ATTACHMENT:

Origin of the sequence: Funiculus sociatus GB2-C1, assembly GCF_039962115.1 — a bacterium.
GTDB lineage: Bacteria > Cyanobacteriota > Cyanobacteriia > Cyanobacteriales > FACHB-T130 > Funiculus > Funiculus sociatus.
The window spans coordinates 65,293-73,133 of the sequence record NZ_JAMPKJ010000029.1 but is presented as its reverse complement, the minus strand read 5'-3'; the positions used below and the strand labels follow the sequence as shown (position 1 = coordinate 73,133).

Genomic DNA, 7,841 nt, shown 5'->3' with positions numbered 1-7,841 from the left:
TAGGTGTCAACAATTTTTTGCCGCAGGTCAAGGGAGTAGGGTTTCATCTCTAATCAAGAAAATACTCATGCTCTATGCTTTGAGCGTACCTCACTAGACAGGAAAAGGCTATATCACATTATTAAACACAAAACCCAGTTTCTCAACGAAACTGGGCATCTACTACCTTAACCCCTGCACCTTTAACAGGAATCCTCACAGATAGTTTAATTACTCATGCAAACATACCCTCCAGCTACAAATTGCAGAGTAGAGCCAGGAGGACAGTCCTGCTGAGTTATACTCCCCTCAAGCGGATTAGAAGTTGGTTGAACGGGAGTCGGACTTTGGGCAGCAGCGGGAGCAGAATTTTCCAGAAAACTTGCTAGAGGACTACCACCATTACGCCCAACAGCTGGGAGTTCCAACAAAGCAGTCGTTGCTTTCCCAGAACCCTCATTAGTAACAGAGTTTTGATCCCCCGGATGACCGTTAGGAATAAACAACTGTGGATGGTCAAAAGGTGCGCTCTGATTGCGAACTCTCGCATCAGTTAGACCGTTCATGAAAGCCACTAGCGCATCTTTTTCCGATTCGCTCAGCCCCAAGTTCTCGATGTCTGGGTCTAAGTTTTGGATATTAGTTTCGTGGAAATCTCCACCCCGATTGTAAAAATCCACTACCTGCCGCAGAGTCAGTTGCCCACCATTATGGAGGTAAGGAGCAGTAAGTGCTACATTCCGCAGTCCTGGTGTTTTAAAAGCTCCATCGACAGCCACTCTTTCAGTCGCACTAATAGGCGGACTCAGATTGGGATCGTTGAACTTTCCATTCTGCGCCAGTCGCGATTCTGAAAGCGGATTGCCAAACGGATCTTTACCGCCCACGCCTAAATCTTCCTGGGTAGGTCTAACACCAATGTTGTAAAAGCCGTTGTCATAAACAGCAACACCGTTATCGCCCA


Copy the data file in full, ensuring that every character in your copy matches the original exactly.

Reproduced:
Origin of the sequence: Funiculus sociatus GB2-C1, assembly GCF_039962115.1 — a bacterium.
GTDB lineage: Bacteria > Cyanobacteriota > Cyanobacteriia > Cyanobacteriales > FACHB-T130 > Funiculus > Funiculus sociatus.
The window spans coordinates 65,293-73,133 of the sequence record NZ_JAMPKJ010000029.1 but is presented as its reverse complement, the minus strand read 5'-3'; the positions used below and the strand labels follow the sequence as shown (position 1 = coordinate 73,133).

Genomic DNA, 7,841 nt, shown 5'->3' with positions numbered 1-7,841 from the left:
TAGGTGTCAACAATTTTTTGCCGCAGGTCAAGGGAGTAGGGTTTCATCTCTAATCAAGAAAATACTCATGCTCTATGCTTTGAGCGTACCTCACTAGACAGGAAAAGGCTATATCACATTATTAAACACAAAACCCAGTTTCTCAACGAAACTGGGCATCTACTACCTTAACCCCTGCACCTTTAACAGGAATCCTCACAGATAGTTTAATTACTCATGCAAACATACCCTCCAGCTACAAATTGCAGAGTAGAGCCAGGAGGACAGTCCTGCTGAGTTATACTCCCCTCAAGCGGATTAGAAGTTGGTTGAACGGGAGTCGGACTTTGGGCAGCAGCGGGAGCAGAATTTTCCAGAAAACTTGCTAGAGGACTACCACCATTACGCCCAACAGCTGGGAGTTCCAACAAAGCAGTCGTTGCTTTCCCAGAACCCTCATTAGTAACAGAGTTTTGATCCCCCGGATGACCGTTAGGAATAAACAACTGTGGATGGTCAAAAGGTGCGCTCTGATTGCGAACTCTCGCATCAGTTAGACCGTTCATGAAAGCCACTAGCGCATCTTTTTCCGATTCGCTCAGCCCCAAGTTCTCGATGTCTGGGTCTAAGTTTTGGATATTAGTTTCGTGGAAATCTCCACCCCGATTGTAAAAATCCACTACCTGCCGCAGAGTCAGTTGCCCACCATTATGGAGGTAAGGAGCAGTAAGTGCTACATTCCGCAGTCCTGGTGTTTTAAAAGCTCCATCGACAGCCACTCTTTCAGTCGCACTAATAGGCGGACTCAGATTGGGATCGTTGAACTTTCCATTCTGCGCCAGTCGCGATTCTGAAAGCGGATTGCCAAACGGATCTTTACCGCCCACGCCTAAATCTTCCTGGGTAGGTCTAACACCAATGTTGTAAAAGCCGTTGTCATAAACAGCAACACCGTTATCGCCCA